I've just finished reading Between the Monster and the Saint
by retired Anglican bishop of Edinburgh, Richard Holloway. It's a fascinating reflection on the nature of good and evil, and focuses primarily on our puzzling dual nature. On one hand we are capable of goodness, generosity and tenderness, but on the other we can be unspeakably cruel.
Over the past month, this dual response has been illustrated by the treatment of Scottish talent quest diva, Susan Boyle. For those who missed the kerfuffle surrounding Boyle's rise to stardom, this video shows how it all started (click image to view).
It's the heartwarming transformation of an ugly duckling into a golden voiced swan. The 48-year-old Catholic spinster achieved her dream as she unexpectedly swept to victory in her heat of ITV's Britain's Got Talent.
And then, in a display of the power of new media and the internet, her amazing performance was taken far beyond the boundaries of British television. Via tens of millions of hits on YouTube, her triumph went global.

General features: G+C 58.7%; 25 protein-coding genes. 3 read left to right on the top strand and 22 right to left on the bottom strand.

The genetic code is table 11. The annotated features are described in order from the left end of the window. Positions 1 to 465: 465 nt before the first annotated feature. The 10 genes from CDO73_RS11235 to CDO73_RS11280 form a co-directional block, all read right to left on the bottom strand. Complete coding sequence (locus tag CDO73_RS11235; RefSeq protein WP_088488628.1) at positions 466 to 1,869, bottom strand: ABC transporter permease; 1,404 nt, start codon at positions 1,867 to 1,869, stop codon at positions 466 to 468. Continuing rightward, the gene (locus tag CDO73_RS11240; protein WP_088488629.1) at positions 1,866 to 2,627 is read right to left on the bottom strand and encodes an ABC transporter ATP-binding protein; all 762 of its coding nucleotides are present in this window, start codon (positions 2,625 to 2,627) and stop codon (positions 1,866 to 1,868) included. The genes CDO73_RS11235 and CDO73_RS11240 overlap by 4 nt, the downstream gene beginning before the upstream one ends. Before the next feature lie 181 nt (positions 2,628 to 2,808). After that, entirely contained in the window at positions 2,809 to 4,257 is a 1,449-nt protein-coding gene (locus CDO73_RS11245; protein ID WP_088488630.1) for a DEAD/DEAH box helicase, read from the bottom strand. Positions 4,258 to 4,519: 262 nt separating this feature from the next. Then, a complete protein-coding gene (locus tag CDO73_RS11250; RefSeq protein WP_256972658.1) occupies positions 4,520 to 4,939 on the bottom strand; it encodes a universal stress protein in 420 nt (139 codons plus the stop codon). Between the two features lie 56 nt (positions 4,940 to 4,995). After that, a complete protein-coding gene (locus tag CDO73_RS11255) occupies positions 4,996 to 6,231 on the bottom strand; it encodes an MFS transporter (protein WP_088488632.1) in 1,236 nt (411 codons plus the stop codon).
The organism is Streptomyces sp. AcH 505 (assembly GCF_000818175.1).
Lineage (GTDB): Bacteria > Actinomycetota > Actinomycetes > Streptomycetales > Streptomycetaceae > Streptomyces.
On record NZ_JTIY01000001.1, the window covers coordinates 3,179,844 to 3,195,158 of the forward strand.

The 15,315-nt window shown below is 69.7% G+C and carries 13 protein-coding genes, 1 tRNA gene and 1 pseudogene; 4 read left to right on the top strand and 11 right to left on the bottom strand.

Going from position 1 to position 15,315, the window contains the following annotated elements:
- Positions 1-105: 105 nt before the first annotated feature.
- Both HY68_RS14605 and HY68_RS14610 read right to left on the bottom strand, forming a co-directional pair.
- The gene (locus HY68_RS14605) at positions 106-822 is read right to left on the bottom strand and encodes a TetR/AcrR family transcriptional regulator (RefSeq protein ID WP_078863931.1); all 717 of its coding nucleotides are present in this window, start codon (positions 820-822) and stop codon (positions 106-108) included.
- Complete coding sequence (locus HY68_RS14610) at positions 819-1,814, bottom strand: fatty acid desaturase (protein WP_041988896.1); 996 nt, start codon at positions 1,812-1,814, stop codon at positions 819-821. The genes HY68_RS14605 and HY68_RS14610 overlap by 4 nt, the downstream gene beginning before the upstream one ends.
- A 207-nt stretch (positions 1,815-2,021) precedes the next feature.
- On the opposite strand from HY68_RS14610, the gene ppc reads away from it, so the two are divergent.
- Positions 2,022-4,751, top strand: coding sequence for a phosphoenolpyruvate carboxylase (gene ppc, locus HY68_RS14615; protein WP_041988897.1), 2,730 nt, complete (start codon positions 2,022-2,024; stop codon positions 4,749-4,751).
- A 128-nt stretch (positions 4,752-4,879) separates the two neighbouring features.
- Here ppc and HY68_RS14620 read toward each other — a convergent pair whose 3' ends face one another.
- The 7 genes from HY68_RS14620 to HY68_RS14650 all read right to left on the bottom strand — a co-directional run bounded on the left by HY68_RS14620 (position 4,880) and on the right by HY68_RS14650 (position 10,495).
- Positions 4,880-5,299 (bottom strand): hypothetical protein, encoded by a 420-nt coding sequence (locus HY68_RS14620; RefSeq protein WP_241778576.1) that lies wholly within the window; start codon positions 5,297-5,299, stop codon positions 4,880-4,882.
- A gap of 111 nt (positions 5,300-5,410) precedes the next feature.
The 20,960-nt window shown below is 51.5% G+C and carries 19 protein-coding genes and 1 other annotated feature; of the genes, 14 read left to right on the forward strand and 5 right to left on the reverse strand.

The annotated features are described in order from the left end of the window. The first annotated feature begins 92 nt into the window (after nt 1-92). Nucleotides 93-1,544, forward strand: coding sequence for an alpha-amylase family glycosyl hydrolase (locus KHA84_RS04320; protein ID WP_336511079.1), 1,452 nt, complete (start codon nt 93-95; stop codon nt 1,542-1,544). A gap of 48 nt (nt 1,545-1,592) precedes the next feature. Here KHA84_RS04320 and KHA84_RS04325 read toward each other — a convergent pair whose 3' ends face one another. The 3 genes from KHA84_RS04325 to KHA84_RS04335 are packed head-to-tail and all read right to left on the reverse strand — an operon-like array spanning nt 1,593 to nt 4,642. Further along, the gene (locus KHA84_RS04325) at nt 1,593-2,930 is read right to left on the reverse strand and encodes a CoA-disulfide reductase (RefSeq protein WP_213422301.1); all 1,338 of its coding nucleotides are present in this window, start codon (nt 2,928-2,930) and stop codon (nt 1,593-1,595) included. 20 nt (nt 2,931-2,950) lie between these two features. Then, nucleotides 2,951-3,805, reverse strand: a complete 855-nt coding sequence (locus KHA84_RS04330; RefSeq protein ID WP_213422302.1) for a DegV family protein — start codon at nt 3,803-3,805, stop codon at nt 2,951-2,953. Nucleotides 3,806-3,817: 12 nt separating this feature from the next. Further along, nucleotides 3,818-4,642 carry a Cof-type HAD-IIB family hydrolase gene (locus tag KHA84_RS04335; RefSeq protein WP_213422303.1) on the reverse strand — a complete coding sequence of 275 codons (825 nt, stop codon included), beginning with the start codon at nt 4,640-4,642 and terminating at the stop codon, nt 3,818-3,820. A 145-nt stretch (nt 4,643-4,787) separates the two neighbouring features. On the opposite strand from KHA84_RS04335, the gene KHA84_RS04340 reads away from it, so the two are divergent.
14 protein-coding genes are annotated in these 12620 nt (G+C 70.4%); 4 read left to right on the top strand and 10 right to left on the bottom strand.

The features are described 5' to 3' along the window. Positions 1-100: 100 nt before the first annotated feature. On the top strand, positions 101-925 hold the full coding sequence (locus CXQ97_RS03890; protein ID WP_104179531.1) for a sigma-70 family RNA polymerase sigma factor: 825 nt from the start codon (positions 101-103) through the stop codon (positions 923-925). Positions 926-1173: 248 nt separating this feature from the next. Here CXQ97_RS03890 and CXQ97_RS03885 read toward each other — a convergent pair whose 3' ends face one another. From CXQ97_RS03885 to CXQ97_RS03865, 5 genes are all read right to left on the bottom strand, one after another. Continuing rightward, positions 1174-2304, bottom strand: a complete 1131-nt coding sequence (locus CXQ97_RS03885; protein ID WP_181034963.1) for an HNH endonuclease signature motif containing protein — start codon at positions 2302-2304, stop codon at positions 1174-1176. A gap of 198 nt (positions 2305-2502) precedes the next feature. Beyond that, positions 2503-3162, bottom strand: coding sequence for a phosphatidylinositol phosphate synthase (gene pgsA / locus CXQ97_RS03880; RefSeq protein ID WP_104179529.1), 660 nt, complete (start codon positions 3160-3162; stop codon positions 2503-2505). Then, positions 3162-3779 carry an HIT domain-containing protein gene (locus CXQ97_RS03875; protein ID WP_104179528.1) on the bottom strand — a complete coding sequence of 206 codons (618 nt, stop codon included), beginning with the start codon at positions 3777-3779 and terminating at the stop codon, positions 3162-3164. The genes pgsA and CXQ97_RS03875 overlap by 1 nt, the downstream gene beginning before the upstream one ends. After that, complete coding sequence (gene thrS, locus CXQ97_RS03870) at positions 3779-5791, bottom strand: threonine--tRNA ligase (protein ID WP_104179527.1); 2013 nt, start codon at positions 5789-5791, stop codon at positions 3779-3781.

But sadly, the dream soured, and this was also played out in the global spotlight. Her homely looks were disparaged, and in an appearance via satellite on Oprah she was asked by the doyen of daytime TV if she would get a makeover. She was referred to in other press as a 'troll doll' and 'the 48-year-old virgin'.
Worse was to come. In the lead-up to the grand final, she was apparently taunted by strangers in the lobby of the London hotel where she was holed up with other contestants. In a front page article with the headline 'SuBo Goes Loco', The Sun newspaper reported that she roared: 'How f***ing dare you! You can't f***ing talk to me like that!' Police had to intervene.
In the grand final of BGT last Saturday, Boyle came second, beaten by street dance group Diversity. The following day she collapsed and was taken to hospital, reportedly with 'mental exhaustion'. The tabloid media was abuzz with cruel conjecture about her mental stability and psychiatric health.
Interestingly, in a quick random survey of the blogosphere, the tone of discussion about 'SuBo' seemed to be very different. Blogs, and their accompanying posts seemed to be much more understanding, supportive and compassionate.
It was the internet, the realm of new media, that raised Boyle to global superstardom. Is it possible this more democratic realm might provide a more saintly balance to the traditional tabloid monster?
Peter Kirkwood worked for 23 years in the Religion and Ethics Unit of ABC TV. He has a Master's degree from the Sydney College of Divinity.